Static muscle work
The static muscle work is ideally isometric, i.e. the length of the muscle remains constant. The attachment of the muscle is as far away from the joint (pivot point) as possible (see Fig. 1). Working with a long lever arm means little effort, comparable to a crowbar, with which even heavy loads can be lifted easily, but the lever travel is only small.
In the fibers of statically working muscles such as the brachioradialis (see Fig. 2), there is a lot of myoglobin (= red muscle dye) for O2 storage. In static muscle work, the blood vessels in the muscle are permanently compressed by their own muscle mass. This results in reduced blood circulation and a lack of oxygen, which can partly be corrected by oxygen from the myoglobin. The tension of the brachioradial m. as an example of static muscle work.
With very long static work the lack of oxygen leads to anaerobic energy production. Lactate accumulates in the muscle and this over acidified. A further lack of energy causes a metabolic disorder in the muscle cell. This leads to an attempt at repair within the muscle and protein is deposited. These deposits are myogeloses (scars in the muscle).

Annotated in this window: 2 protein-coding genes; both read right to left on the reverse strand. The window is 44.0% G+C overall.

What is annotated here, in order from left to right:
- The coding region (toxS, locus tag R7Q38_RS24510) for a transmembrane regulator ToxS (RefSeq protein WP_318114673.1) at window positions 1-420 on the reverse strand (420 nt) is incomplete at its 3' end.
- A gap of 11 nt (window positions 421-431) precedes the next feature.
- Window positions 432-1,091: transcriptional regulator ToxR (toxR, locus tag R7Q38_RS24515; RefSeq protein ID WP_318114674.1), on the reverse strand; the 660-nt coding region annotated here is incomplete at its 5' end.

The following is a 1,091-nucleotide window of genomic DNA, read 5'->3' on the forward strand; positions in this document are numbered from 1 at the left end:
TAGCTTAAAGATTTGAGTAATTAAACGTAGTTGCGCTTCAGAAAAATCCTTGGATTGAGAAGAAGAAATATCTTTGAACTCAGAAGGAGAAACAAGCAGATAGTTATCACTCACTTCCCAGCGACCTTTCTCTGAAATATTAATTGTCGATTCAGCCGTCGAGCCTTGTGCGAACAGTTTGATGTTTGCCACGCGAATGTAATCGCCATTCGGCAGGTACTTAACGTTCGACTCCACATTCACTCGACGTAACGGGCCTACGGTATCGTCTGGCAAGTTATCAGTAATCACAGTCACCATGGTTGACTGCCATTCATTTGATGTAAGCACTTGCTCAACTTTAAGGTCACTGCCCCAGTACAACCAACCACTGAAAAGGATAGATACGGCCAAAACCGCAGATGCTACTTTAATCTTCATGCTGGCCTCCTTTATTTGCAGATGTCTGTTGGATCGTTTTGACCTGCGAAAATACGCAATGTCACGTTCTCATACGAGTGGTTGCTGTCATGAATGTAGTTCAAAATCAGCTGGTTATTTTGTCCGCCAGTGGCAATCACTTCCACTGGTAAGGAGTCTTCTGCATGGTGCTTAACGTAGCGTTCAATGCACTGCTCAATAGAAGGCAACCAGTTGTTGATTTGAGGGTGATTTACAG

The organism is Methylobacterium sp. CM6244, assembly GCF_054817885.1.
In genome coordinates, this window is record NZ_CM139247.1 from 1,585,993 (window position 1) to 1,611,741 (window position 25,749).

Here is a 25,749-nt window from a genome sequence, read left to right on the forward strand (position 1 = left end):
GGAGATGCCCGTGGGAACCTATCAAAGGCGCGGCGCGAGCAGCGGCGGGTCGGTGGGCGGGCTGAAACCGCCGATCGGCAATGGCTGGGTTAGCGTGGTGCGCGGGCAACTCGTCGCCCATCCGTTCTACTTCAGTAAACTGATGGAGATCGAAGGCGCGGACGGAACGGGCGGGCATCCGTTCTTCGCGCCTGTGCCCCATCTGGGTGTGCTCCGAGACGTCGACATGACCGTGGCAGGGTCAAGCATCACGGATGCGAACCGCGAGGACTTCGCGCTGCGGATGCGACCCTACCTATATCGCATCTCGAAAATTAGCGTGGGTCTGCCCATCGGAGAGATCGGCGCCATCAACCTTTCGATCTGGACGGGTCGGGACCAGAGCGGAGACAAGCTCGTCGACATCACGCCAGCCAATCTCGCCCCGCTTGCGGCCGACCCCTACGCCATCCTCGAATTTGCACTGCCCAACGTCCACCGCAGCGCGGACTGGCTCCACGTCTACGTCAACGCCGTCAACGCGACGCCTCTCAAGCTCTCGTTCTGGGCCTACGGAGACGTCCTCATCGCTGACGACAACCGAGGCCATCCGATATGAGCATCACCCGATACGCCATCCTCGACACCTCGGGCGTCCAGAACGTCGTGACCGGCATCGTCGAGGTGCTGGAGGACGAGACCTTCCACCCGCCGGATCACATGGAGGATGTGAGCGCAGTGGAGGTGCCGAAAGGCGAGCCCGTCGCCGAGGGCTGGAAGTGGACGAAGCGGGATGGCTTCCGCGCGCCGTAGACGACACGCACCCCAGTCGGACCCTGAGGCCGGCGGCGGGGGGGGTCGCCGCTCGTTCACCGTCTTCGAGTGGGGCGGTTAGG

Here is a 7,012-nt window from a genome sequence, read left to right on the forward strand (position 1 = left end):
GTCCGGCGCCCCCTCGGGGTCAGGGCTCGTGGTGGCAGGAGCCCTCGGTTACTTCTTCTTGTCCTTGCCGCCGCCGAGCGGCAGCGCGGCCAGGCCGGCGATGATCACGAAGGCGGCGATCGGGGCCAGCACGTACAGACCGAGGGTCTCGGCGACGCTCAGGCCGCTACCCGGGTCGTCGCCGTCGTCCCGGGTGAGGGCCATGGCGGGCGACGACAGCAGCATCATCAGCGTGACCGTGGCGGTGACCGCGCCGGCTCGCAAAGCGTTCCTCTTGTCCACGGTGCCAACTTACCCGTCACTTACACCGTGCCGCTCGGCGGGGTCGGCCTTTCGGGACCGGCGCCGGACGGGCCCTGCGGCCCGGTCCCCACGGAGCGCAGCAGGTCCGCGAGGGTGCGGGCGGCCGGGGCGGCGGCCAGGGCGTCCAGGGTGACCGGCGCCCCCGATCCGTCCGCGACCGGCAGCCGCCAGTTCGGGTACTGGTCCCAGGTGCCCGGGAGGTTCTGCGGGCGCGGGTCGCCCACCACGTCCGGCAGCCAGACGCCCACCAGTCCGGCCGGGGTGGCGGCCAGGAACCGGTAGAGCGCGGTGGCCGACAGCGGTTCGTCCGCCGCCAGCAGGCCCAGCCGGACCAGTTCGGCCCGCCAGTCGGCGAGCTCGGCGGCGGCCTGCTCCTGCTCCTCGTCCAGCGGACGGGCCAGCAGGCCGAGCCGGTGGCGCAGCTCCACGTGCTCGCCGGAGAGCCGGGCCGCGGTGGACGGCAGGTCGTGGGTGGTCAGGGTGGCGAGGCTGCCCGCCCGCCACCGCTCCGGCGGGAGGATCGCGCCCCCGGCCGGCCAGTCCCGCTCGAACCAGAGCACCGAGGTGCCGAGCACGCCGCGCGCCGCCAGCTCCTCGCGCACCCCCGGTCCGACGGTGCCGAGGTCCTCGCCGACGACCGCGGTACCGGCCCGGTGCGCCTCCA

Dynamic muscle work
Dynamic muscle work mainly affects our entire musculoskeletal system. Ideally, it is isotonic, i.e. the tension of the muscle remains constant as its length changes. Since changing conditions always cause slight fluctuations in the tension of the muscles, dynamic muscle work is in reality auxotonic.
The approach of the muscle should be as close as possible to the joint (see Fig. 3) so that a small contraction distance results in the largest possible movement excursion. Muscle fibers of dynamically working musculature contain little myoglobin because a short tension phase is followed directly by a relaxation phase, in which the oxygen debt is released again.
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